The funny thing is, that while I was on hiatus, a lot of things still happened. I did spend more time with my wife and kids, and it was GREAT. I also had a lot of success at Red Argyle. And I also accidentally met the criteria to get nominated and brought back as a full MVP. When I found out this incredible truth, even I had doubts and tried to quantify things. Looking back, I guess I wasn’t idle. Here are a few of the things I did during the break:
- Tweeted almost daily about Salesforce
- Attended & presented at Dreamforce, plus produced a video for the session
- Worked in the Admin Zone at Dreamforce, answering customer questions
- Wrote about 2 dozen Red Argyle blog posts, which drove a good amount of traffic
- Attended 2 customer company tours and a Partner Forum
- Helped the MVP Mentorship team rewrite their mentorship playbook
- Helped find new leaders for the Albany User group and got them introduced to contacts at Salesforce (and now we’re on our way to rebuilding the group)
- Delivered another 125 Salesforce projects with Red Argyle
- Pushed hard to keep giving 1% of my resources to charity. It ended up being about $10,000 donated from Red Argyle and over 60 hours of my volunteer time as a board member for the Food Bank of Northeastern New York
So, while I was surprised that that’s how things shook out, I guess I was pretty busy last year. Which leads me to a big stroke of irony that I’ve been pushing during my work with the mentorship team:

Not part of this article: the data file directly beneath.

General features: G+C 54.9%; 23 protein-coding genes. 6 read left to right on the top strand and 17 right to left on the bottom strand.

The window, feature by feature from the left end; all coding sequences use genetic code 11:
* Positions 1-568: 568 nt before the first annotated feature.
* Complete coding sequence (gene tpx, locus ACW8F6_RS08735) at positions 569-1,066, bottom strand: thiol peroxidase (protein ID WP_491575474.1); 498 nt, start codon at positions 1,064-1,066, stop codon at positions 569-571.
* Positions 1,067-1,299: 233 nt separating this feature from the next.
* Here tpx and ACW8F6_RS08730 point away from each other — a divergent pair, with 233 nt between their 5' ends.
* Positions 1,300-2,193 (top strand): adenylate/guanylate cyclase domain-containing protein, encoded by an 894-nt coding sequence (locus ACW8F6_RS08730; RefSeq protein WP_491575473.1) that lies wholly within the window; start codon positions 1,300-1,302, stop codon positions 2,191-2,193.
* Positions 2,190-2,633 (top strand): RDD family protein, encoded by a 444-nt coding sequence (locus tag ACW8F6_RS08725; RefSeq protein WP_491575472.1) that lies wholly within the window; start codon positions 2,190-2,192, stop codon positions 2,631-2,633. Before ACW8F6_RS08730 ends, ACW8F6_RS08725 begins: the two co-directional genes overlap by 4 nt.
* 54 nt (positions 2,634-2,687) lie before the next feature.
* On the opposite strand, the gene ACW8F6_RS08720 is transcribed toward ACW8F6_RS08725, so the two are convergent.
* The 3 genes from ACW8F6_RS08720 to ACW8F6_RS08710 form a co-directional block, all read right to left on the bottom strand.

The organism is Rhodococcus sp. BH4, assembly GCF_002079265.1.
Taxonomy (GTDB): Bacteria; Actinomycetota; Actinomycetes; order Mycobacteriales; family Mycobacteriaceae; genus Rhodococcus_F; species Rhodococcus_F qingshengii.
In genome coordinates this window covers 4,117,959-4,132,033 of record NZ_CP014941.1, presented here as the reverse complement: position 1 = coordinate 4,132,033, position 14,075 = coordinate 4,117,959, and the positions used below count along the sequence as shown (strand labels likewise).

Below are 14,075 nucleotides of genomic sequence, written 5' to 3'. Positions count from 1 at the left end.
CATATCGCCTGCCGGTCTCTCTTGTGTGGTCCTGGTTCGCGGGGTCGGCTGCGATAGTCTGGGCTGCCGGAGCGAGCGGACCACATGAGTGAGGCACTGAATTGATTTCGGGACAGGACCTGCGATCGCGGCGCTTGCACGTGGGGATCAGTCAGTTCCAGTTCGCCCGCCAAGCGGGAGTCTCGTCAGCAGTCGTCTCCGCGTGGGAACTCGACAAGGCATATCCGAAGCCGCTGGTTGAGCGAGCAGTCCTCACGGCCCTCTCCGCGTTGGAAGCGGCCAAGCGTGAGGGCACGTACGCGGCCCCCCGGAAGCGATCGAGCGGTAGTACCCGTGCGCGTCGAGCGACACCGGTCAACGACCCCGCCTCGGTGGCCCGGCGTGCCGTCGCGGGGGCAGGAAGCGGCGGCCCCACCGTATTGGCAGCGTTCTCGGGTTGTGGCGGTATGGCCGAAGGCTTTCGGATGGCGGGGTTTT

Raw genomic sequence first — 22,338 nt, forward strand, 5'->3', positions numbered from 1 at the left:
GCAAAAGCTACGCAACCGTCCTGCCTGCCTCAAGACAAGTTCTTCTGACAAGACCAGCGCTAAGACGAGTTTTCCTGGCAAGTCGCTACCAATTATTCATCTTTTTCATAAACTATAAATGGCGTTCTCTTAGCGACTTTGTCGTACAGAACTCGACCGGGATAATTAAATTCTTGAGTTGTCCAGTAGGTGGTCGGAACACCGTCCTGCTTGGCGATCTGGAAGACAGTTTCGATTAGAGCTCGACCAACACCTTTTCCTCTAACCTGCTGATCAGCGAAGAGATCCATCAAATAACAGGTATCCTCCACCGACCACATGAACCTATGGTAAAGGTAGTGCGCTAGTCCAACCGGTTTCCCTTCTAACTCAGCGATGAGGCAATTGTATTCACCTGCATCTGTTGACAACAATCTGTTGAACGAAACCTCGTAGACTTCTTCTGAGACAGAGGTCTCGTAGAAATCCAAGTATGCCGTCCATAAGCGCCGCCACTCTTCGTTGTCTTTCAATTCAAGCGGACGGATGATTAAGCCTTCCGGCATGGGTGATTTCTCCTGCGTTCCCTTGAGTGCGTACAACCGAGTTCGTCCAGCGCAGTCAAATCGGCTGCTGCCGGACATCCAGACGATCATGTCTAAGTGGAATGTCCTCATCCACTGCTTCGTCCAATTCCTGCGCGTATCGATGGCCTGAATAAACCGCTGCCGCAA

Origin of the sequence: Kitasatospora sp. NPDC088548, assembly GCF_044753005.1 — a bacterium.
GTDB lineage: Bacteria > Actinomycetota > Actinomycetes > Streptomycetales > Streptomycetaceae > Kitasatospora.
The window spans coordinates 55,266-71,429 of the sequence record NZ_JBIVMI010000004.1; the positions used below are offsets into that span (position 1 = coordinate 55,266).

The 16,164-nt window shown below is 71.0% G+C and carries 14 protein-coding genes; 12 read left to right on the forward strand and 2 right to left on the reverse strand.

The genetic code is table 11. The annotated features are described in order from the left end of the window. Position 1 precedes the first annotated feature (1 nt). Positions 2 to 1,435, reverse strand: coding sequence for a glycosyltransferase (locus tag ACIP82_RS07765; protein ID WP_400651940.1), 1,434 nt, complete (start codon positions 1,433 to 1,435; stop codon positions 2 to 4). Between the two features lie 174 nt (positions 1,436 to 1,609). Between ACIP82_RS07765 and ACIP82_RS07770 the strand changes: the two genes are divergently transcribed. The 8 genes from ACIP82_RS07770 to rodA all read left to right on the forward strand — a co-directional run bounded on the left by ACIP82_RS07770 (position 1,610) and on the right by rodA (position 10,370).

Don’t try to be an MVP just to be an MVP. As my “idol” Ted likes to say – “Be Excellent to One Another.” People who are MVP material just do their thing, get discovered, and get recognized for it. And sure, they may get a little nudge along the way from a mentor (more on that later), but becoming an MVP should never be a goal.
Don’t think the last 6 years have been sheer perfection. This journey was not made without some challenges, hardships, and frustrations. For starters, the MVP program is doing something that’s never been done before, and it has seen explosive growth. It’s hard, if not impossible, to do something great without making a few mistakes, learning and improving along the way. Whenever I have had issues related to the program, I’ve dealt with them privately and in a professional manner–and I’ve always felt heard. I firmly believe that the MVP program was, is, and will continue be a GOOD thing for the community, as a role model for other businesses in the tech industry, and for the individuals within or around the program. I know that it will continue to change over time, but no matter what, I’m always going to appreciate the role it has played in my life, along with the hardworking staff at Salesforce who built this program from nothing. I’m honored to be a part of the program, and proud of this community of which we are stewards.